Researchers from Princeton University and the Massachusetts Institute of Technology said regions such as the New York City metropolitan area that have experienced a disastrous flood roughly every century could instead become submerged every one or two decades, a Princeton University release reported.
Writing in the journal Nature Climate Change, they said projected increases in sea level and storm intensity brought on by climate change would make devastating storm surges -- the destructive mass of water pushed inland by large storms -- more frequent.
Citing New York City as an example, researchers said stronger storms and a 3-foot rise in sea level due to climate change would turn so-called "100-year floods" with depths 5.7 feet above tide level into events that could occur every 25 years.
"Coastal managers in cities like New York make daily decisions about costly infrastructure that would be affected by such storms," Princeton geoscience professor Michael Oppenheimer said. "They need a reliable indicator of the risk."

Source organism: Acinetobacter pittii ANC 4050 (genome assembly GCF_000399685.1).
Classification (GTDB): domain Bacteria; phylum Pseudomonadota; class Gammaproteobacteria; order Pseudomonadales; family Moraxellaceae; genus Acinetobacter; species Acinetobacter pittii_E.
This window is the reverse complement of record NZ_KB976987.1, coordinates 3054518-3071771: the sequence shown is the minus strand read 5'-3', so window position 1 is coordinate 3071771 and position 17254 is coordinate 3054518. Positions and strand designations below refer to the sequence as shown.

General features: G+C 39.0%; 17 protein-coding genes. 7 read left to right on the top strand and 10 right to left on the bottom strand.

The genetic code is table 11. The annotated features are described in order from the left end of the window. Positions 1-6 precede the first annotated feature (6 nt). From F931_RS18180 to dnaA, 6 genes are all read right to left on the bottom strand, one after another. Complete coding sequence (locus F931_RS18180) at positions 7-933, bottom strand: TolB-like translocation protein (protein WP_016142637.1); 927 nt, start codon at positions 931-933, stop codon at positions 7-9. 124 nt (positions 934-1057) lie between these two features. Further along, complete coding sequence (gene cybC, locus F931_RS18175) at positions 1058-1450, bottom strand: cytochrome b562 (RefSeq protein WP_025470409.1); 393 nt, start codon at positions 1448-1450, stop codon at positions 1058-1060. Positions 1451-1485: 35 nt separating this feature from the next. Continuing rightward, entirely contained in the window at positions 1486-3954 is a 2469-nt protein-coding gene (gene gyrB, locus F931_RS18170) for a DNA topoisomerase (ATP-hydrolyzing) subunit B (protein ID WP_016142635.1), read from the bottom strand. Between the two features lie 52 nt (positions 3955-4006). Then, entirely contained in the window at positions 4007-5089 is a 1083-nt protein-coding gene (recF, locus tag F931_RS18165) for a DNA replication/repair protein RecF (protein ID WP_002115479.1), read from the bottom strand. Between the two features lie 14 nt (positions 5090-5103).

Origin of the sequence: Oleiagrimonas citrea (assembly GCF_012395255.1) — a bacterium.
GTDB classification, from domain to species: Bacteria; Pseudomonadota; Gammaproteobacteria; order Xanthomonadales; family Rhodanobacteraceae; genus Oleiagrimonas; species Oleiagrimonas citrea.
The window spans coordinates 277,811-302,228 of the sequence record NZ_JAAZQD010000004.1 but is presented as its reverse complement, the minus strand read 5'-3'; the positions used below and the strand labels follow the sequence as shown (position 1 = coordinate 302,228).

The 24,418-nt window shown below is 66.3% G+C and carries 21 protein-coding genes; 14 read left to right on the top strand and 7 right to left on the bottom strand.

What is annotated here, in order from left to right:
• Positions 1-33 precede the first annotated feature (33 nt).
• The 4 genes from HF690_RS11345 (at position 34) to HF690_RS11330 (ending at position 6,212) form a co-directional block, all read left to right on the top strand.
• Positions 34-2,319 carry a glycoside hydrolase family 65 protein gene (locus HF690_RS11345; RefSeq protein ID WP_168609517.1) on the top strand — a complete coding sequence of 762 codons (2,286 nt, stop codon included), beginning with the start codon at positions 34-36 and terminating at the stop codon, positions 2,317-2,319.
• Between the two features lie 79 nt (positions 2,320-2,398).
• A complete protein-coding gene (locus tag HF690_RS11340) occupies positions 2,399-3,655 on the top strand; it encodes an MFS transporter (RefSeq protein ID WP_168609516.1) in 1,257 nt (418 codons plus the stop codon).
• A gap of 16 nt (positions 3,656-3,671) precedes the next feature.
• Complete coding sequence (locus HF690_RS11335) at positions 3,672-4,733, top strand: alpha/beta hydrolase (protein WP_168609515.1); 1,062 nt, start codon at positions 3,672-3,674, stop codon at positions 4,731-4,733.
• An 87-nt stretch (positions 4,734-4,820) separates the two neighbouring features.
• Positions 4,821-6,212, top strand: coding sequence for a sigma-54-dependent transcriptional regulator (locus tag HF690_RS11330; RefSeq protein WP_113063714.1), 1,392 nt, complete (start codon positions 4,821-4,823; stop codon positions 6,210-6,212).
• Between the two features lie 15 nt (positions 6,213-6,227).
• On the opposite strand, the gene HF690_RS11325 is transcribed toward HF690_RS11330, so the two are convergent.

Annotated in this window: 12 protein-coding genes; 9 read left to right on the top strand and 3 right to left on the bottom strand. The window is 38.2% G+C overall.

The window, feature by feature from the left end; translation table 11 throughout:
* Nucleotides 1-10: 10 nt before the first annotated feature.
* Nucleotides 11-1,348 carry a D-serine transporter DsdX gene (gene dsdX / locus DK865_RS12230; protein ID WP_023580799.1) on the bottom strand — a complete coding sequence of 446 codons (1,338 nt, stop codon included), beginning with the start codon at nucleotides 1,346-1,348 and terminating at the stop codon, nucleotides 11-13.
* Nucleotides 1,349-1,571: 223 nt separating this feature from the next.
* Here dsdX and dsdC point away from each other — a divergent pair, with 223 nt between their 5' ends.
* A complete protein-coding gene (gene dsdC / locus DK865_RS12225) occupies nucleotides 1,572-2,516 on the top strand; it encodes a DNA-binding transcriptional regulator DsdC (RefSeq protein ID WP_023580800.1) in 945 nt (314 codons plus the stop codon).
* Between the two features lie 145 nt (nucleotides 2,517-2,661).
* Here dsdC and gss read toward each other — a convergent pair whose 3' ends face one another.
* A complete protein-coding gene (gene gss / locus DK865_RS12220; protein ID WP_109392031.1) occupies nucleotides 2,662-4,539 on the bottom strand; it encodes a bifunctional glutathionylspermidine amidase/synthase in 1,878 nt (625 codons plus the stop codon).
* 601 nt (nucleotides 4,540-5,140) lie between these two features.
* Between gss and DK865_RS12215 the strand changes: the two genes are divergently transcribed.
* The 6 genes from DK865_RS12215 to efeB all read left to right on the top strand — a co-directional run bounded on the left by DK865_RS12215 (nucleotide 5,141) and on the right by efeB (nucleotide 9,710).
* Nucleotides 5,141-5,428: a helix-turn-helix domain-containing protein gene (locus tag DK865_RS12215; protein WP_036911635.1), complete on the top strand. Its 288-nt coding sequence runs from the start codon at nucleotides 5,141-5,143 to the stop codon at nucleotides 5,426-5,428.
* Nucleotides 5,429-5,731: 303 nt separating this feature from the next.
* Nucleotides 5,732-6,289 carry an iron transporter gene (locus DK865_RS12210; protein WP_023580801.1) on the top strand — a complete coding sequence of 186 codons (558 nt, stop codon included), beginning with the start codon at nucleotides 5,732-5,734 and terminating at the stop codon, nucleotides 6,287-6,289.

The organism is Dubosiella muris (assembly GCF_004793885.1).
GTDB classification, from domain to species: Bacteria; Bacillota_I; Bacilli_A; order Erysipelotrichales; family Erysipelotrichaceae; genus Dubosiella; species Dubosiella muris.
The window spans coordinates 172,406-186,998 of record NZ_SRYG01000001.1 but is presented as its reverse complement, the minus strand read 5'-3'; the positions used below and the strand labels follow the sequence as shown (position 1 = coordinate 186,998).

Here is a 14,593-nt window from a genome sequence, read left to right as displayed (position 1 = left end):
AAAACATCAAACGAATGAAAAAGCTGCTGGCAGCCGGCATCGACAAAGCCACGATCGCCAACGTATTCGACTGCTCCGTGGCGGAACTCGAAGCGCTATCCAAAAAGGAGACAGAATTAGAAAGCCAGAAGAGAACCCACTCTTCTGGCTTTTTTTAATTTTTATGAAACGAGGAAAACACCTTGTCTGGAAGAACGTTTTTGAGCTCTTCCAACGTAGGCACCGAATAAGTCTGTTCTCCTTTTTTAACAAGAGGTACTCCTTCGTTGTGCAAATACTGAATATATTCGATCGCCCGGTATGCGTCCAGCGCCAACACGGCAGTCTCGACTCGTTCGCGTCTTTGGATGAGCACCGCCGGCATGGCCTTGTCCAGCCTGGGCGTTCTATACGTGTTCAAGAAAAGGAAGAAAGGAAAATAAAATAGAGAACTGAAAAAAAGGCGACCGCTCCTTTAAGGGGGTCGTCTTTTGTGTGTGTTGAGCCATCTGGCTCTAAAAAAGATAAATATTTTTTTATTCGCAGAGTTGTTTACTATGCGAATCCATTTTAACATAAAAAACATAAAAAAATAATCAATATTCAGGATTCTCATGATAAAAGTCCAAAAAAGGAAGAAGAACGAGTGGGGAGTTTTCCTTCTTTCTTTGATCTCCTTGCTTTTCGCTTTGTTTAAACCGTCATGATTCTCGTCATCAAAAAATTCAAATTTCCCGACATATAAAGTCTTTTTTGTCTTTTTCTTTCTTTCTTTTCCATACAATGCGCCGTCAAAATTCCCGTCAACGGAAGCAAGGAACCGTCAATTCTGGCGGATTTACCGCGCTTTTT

Knowing the frequency of storm surges may help planners design seawalls and other protective structures, researchers said.
"When you design your buildings or dams or structures on the coast, you have to know how high your seawall has to be," lead study author Ning Lin at MIT said, noting Manhattan's seawalls now stand a mere five feet high.
"You have to decide whether to build a seawall to prevent being flooded every 20 years."
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